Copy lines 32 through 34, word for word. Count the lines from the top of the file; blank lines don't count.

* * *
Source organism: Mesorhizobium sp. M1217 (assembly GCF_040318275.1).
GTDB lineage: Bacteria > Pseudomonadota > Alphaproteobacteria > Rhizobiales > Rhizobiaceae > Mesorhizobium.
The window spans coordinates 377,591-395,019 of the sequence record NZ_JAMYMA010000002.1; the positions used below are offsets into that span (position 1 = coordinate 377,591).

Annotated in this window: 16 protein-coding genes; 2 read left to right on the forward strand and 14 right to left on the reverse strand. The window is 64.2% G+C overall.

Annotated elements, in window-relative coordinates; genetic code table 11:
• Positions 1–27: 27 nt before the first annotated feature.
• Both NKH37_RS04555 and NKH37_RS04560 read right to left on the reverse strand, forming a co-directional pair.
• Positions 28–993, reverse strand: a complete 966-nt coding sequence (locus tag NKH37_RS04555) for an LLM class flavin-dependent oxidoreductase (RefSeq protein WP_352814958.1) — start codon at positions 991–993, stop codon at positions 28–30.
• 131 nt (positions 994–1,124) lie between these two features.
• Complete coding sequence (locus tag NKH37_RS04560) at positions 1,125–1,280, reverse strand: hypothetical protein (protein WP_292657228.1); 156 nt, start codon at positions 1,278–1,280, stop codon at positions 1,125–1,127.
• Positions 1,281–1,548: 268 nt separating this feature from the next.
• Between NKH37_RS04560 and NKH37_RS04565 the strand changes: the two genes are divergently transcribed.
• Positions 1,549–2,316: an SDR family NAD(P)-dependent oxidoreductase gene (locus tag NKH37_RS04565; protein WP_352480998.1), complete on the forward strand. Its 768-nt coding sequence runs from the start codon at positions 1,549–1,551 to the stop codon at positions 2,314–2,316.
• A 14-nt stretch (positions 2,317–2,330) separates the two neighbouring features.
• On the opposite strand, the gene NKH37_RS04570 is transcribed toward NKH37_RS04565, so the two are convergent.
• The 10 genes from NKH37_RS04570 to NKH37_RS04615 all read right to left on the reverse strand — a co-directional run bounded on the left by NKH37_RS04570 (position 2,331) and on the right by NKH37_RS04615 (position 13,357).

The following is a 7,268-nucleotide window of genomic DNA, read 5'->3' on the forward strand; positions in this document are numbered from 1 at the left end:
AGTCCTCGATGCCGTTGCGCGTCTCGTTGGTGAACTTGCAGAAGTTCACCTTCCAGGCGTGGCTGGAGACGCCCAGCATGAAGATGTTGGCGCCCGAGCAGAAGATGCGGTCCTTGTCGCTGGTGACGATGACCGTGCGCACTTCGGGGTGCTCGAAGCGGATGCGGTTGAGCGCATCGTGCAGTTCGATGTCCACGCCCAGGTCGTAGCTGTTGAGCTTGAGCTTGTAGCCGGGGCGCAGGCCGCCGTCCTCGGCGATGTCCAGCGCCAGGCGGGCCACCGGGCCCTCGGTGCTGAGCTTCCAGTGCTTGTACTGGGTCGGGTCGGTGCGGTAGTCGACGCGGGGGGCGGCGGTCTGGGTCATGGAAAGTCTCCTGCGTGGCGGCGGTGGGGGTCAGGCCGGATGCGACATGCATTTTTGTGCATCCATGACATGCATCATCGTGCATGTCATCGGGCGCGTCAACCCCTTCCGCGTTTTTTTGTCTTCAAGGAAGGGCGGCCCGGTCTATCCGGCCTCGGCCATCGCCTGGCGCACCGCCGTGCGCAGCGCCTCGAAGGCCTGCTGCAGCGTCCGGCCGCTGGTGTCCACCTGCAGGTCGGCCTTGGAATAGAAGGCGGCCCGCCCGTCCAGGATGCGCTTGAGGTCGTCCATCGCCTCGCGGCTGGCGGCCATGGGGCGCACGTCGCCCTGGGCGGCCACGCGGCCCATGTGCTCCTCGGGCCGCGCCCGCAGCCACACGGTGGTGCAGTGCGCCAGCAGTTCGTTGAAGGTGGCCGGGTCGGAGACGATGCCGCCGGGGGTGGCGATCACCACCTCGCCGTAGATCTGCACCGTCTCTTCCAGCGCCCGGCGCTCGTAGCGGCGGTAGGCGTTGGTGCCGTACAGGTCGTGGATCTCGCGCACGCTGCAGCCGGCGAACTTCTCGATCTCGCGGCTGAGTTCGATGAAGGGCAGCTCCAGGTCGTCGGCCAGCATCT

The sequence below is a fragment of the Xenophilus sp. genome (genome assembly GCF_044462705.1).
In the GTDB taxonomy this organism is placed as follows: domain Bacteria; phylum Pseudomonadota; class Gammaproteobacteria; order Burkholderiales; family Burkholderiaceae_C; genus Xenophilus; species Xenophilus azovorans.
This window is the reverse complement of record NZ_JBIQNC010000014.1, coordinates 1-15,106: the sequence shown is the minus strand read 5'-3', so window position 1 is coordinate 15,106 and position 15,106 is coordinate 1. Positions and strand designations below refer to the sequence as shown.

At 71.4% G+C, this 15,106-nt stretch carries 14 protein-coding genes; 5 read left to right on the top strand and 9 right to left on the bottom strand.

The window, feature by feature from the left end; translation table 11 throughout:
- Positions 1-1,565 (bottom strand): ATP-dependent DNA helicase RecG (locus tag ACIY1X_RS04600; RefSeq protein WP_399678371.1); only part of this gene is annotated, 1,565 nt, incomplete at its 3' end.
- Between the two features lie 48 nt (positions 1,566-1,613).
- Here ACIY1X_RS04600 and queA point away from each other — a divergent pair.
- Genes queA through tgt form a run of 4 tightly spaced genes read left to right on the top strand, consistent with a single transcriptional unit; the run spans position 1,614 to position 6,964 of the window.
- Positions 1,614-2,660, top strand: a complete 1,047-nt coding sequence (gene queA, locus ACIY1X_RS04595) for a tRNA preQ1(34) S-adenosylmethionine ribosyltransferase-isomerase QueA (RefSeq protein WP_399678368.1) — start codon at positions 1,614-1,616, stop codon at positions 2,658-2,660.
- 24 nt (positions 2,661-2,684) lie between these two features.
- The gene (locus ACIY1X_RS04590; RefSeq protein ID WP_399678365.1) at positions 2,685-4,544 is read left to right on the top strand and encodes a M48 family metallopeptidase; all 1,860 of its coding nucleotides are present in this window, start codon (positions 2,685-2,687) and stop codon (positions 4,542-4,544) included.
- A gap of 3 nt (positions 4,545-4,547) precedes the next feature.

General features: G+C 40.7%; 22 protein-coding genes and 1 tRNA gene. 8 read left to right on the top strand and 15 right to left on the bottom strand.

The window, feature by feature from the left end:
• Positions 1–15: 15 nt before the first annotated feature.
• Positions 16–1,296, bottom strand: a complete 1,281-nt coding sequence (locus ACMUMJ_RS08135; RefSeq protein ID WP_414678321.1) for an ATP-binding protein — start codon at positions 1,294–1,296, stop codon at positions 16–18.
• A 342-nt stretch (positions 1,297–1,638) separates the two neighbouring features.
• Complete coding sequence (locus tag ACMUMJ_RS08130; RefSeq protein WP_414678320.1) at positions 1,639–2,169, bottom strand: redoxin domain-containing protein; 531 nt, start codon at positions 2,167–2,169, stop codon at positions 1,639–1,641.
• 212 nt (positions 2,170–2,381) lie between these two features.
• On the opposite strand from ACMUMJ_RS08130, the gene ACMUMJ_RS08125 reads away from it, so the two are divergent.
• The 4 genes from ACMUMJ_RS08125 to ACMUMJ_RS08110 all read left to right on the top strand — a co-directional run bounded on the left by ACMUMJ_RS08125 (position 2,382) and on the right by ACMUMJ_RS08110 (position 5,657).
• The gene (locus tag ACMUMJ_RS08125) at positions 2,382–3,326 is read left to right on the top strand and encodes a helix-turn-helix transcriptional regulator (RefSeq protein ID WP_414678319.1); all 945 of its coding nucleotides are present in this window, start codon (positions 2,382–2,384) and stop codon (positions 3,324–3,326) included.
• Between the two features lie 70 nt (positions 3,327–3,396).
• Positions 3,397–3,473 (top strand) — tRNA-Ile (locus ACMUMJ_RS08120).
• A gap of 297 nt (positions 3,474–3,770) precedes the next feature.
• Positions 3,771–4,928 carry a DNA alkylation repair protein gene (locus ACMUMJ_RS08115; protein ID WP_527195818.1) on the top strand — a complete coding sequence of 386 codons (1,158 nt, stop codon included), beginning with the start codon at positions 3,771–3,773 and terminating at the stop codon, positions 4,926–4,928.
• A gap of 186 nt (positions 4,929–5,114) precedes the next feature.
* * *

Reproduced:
General features: G+C 40.7%; 22 protein-coding genes and 1 tRNA gene. 8 read left to right on the top strand and 15 right to left on the bottom strand.

The window, feature by feature from the left end:
• Positions 1–15: 15 nt before the first annotated feature.